Belying its sweet taste and the way in which it is used to create dainty treats, there is a ferocity to the making of caramel. Caramelizing sugar is dangerous because of the high temperatures required to trigger caramelization and the tenacious way that melted sugar retains heat. When you learn to make caramel as an apprentice chef you are never left unsupervised, because of the temperatures – and so the risk of getting serious burns – and the fact that the process goes so rapidly. The quickest way of making caramel, Clark demonstrates, is what she calls “direct caramel,” using solely sugar. First, a heavy-based pan is preheated over a high heat, then Clark adds just enough white sugar to coat the base of the pan. As it hits the hot metal it “smokes” and begins to color at once. More sugar is added in stages, Clark stirring in each addition thoroughly. The sugar has to be added gradually to prevent burning at the base, creating lumps of hard sugar. Within a few minutes, she has created a dark caramel, the color of chestnuts; perfect for a butterscotch sauce, sticky toffee pudding, nut brittle…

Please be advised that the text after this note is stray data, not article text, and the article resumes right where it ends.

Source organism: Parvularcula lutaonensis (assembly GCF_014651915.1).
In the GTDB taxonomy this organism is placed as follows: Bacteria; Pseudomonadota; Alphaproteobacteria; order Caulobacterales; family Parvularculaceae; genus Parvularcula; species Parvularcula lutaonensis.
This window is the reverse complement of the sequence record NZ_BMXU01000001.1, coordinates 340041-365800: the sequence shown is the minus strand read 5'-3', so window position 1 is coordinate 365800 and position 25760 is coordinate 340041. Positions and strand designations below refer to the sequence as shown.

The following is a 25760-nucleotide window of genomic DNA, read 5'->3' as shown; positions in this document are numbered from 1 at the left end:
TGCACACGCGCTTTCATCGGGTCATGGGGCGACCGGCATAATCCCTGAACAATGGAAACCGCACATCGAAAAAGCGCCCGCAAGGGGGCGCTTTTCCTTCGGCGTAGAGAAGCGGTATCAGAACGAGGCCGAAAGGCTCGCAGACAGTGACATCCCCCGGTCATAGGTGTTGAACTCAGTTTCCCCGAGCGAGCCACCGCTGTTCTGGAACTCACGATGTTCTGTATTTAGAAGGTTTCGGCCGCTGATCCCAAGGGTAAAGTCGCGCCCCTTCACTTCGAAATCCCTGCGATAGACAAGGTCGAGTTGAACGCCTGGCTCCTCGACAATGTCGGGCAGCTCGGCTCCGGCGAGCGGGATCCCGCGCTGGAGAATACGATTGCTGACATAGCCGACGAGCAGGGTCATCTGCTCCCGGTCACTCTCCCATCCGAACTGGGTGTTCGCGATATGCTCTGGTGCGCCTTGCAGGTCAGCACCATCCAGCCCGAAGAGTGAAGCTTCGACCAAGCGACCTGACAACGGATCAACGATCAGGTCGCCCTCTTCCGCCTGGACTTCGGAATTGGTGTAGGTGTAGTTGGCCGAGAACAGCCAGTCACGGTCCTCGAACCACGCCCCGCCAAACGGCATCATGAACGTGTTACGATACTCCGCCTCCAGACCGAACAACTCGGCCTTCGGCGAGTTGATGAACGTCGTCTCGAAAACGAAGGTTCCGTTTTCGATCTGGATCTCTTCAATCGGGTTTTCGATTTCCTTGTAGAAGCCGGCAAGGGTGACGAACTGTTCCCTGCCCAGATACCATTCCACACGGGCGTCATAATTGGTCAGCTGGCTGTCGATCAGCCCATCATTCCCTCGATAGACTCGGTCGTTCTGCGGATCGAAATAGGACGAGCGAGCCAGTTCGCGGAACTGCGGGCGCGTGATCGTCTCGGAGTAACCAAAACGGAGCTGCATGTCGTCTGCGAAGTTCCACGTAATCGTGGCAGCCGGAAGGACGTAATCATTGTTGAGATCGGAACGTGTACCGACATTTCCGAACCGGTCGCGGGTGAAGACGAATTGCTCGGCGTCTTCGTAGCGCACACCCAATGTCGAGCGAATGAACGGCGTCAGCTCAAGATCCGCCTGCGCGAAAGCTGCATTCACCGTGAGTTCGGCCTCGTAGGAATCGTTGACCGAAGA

There is also another method Clark uses to make caramel: the “indirect” way, in which sugar is combined with water before being caramelized. Creating caramel this way takes a few minutes longer, because of the time taken to drive off the water. The advantage to making caramel this way is that the process is longer, offering a more nuanced control over the color of the caramel. The indirect method, or “wet” method, brings with it, however, a higher risk of crystallization, when the melted sugar starts to form crystals once again, creating flaws and streaks in the caramel that can’t be corrected. Clark takes certain measures to prevent this: using good-quality sugar and adding a touch of glucose syrup to the pan with the sugar. Water is poured in, enough to cover the white sugar, but not a huge amount. “You don’t want too much water,” she comments, “as the longer it boils, the more risk of crystallization.” Having stirred it to “slush,” she puts the pan over a fierce heat, in order to bring it quickly to the boil and so minimize the risk of crystallization. Soon, the surface of the syrup is covered with a layer of bubbles. “Don’t agitate the pan at this stage,” she stresses. As the sugar and water mixture boils away in a hypnotic fashion, I realize that Clark, although relaxed and chatty in manner, is keeping a vigilant, hawk-like eye on proceedings. As she talks to me, she frequently brushes the sides of the pan down with a wet pastry brush: “I don’t want sugar crystals falling back in and I don’t want splashes to color on the sides, then fall back into the syrup.” Glancing at the mixture, she notes, “It’s bubbling ferociously and the bubbles are very small, so I know that at this stage it’s not even at soft ball.” The “soft ball” stage is reached by sugar syrups at 235–240°F; at this stage a small amount of syrup dropped into cold water forms a flexible ball. A few seconds later, however, she points out that the bubbles are slowing and getting bigger, becoming visibly denser: “It will begin to caramelize soon,” she forecasts. Sure enough, the syrup around the edge of the pan is taking on a golden hue. Clark pulls the mixture off direct heat, lets it rest, then gently but thoroughly shakes the color through the rest, spooning out a little to set on a tray. Returned to the heat, the mixture speedily turns several shades darker. “This is what I would say is almost the perfect color, a golden color. The only way to stop the process now is to plunge the pan into cold water to cause the caramel to seize.” Despite being taken off direct heat, I can see the implacable way in which the caramel changes color over a matter of seconds, going from a dark brown (“good for a crème caramel, as the bitterness would contrast with the custard”) to a very dark brown. Part of Clark’s skill is being able to “predict” the changing color of the caramel as time passes. The samples on the tray have hardened and set, taking on a clear, glass-like appearance, ranging in color from a delicate yellow to a treacly black-brown. Each of these stages, Clark explains, differs not only in color, but in flavor, with the darkest color being the most bitter. “This very dark caramel we would use for coloring; for example, we use it to color a caramel cheesecake that we make. The bitterness works well with the sweetness of the mixture.”